The mobility of radiocesium in the environment is largely mediated by cation exchange in micaceous clays, in particular Illite - a non-swelling clay mineral that naturally contains interlayer K+ and has high affinity for Cs+. Although exchange of interlayer K+ for Cs+ is nearly thermodynamically nonselective, recent experiments show that direct, anhydrous Cs+-K+ exchange is kinetically viable and leads to the formation of phase-separated interlayers through a mechanism that remains unclear. Here, using classical atomistic simulations and density functional theory calculations, we identify a molecular-scale positive feedback mechanism in which exchange of the larger Cs+ for the smaller K+ significantly lowers the migration barrier of neighboring K+, allowing exchange to propagate rapidly once initiated at the clay edge. Barrier lowering upon slight increase in layer spacing (∼0.7 Å) during Cs+ exchange is an example of "chemical-mechanical coupling" that likely explains the observed sharp exchange fronts leading to interstratification. Interestingly, we find that these features are thermodynamically favored even in the absence of a heterogeneous layer charge distribution.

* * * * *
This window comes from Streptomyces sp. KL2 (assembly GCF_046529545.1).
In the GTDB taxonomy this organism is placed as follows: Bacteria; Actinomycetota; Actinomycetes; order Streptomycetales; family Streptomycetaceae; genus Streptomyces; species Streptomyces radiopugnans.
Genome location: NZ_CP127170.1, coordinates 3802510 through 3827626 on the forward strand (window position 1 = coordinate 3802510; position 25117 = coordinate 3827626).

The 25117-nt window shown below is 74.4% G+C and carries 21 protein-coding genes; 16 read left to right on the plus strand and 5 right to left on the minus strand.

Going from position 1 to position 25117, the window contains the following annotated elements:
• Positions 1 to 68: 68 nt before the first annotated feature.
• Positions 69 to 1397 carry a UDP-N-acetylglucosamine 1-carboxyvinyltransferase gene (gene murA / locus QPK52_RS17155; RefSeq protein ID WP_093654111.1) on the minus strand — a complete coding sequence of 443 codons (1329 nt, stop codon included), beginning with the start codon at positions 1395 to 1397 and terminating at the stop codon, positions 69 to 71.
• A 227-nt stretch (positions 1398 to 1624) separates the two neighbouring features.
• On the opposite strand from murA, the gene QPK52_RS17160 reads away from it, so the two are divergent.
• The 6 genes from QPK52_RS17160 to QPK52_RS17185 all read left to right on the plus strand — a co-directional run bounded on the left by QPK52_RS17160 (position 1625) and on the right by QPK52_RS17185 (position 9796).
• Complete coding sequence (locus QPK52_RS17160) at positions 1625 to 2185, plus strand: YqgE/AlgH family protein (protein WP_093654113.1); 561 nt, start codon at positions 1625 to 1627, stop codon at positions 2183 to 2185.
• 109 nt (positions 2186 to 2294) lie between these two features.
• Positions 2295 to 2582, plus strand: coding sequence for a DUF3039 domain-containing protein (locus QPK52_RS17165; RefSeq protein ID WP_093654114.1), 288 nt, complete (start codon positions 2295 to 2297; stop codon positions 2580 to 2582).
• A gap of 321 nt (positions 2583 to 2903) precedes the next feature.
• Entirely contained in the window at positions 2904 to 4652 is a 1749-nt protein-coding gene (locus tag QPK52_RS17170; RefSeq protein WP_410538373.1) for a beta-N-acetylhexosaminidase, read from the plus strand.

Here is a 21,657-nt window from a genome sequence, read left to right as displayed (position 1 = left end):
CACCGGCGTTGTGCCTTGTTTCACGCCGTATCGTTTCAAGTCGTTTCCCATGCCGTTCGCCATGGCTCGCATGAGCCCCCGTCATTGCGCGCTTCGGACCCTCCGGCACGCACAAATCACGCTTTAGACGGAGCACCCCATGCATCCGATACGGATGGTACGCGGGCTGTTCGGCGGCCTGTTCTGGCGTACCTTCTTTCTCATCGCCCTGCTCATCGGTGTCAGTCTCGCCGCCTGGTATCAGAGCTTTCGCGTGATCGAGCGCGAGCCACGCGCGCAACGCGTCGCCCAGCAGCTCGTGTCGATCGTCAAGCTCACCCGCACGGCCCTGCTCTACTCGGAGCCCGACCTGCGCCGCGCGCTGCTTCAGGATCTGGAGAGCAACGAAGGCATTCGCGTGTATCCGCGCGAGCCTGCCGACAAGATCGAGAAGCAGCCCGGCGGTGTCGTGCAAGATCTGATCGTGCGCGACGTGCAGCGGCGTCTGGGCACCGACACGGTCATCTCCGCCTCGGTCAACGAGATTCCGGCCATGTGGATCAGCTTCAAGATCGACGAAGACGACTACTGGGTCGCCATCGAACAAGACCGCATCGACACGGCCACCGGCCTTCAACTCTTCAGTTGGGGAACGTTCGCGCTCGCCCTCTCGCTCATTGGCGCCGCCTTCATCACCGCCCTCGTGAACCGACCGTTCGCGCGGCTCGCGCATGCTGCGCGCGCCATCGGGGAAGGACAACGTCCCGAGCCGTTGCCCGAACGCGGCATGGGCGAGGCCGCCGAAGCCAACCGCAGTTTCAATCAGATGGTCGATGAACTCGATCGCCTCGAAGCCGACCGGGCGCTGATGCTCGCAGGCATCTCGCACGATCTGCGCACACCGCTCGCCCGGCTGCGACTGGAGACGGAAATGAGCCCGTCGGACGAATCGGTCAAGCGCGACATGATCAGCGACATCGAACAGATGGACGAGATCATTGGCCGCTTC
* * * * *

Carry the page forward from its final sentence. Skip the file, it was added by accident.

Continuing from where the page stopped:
ASJC Scopus subject areas
- Environmental Chemistry